Cyber insurance underwriters ask more probing questions, condition coverage on strong security controls

Author: John Doernberg

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The sustained surge in ransomware attacks has hit the cyber insurance market hard.

The surge started a couple of years ago and accelerated since early 2020, and it has caused both greater frequency and severity in the claims made under cyber insurance policies. Ransom payments toward the end of 2020 averaged in the hundreds of thousands of dollars, with some in the millions.

Beyond the cost of the extortion payment itself (when paid), ransomware typically triggers many other losses and expenses that can be covered by cyber or cyber/E&O policies. Some of these include breaches of personal information, business interruption and extra expense, data recovery, regulatory investigations, fines and penalties, and (in cyber/E&O policies) liabilities for the failure of products or services. Such costs are often several times greater than any ransom payment.

Cyber insurers respond to the new marketplace due to ransomware

Cyber insurers are scrambling to try and stanch their losses. They have increased their premiums for both new business and their own renewals, often in the range of 15-50% or more. They have in many cases imposed coverage limitations, including sublimits on certain key coverages and even outright exclusions, based on vulnerabilities to specific high-profile breaches such as those involving SolarWinds, Microsoft Exchange Server and Accellion.

Insurers have adapted their underwriting practices as they scramble to keep up with the changed exposure landscape caused by the explosion in ransomware. They have also examined their ransomware claims, seeking to identify vulnerabilities commonly exploited in successful attacks. Their findings have driven them to ask more probing questions during the underwriting process and to raise their thresholds for what they consider to be satisfactory responses.

As a result, organizations buying cyber insurance programs in the last few months have had to answer more extensive and probing questions from underwriters. The premiums quoted and the quality of the coverage terms offered are now far more sensitive to underwriters' higher thresholds for satisfactory answers.

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Many cyber insurers are now requiring insureds to complete special ransomware supplemental applications as a condition of coverage – or even of offering terms. Some cyber underwriters mandate use of their own applications (there are more than a dozen currently in use) for renewals, although most will accept competitors' applications to quote what would be new business to them. They are also asking additional questions during the underwriting process. Some who accept competitors' applications in order to quote will still require submission of their own applications prior to binding.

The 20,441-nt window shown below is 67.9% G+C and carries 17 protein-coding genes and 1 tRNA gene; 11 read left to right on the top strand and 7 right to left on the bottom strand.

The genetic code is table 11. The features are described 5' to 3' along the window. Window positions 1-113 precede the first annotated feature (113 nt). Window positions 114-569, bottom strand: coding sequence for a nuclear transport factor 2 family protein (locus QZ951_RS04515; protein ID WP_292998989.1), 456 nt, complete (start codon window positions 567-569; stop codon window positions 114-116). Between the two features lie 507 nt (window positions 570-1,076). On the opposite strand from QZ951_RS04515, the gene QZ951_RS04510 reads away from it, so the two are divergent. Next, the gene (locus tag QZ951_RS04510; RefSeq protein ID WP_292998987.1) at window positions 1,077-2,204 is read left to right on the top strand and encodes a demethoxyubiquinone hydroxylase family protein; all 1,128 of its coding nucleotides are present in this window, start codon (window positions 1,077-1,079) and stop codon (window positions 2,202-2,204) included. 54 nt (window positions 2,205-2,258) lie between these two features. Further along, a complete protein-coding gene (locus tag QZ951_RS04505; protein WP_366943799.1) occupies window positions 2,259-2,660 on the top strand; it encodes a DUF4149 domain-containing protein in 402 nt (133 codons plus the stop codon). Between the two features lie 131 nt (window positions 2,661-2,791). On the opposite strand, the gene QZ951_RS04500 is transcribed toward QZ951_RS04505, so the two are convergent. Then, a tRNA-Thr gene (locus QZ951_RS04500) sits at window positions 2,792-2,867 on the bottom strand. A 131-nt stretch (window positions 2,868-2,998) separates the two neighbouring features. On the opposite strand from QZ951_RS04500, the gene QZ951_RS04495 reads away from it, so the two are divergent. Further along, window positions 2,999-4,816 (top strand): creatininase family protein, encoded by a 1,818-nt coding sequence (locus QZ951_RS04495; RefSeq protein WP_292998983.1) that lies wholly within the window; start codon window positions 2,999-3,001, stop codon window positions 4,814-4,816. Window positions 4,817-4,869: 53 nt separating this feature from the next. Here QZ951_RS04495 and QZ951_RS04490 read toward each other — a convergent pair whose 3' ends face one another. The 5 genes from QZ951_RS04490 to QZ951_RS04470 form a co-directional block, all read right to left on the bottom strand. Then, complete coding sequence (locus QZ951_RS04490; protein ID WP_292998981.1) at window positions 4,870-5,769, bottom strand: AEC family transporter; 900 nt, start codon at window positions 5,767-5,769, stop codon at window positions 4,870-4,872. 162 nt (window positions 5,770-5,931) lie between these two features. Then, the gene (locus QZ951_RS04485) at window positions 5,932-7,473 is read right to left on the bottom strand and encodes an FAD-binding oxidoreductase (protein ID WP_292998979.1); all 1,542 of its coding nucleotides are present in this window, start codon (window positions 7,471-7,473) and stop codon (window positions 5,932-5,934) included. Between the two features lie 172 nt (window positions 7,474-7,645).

Ransomware concerns and best practices on addressing them

Insurers are looking for the use of security controls that they consider effective at preventing, detecting and remediating malicious activity at various stages of the ransomware lifecycle. While cyber insurers ask a wide range of questions in their applications, certain central themes have emerged that point to their principal ransomware concerns and the security controls they believe best address them. Below are some of those concerns, with what appear to be the most frequently mentioned controls italicized.

Choosing the best cyber insurance terms for your organization

Obtaining the best available cyber insurance program requires putting your best foot forward and offering cyber underwriters a complete and nuanced understanding of your cyber risk profile. Doing so is a time-sensitive, labor-intensive process that requires ongoing contributions from many people both within and outside of the organization. By starting early with the right team and the right focus, a company can position itself to obtain the best cyber insurance terms available for its particular exposures in the current choppy market. Talk to a Gallagher cyber specialist today, and learn more about how you can effectively manage and transfer your changing cybersecurity risks.

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Disclaimer: The information contained herein is offered as insurance Industry guidance and provided as an overview of current market risks and available coverages and is intended for discussion purposes only. This publication is not intended to offer legal advice or client-specific risk management advice. Any description of insurance coverages is not meant to interpret specific coverages that your company may already have in place or that may be generally available. General insurance descriptions contained herein do not include complete Insurance policy definitions, terms, and/or conditions, and should not be relied on for coverage interpretation. Actual insurance policies must always be consulted for full coverage details and analysis.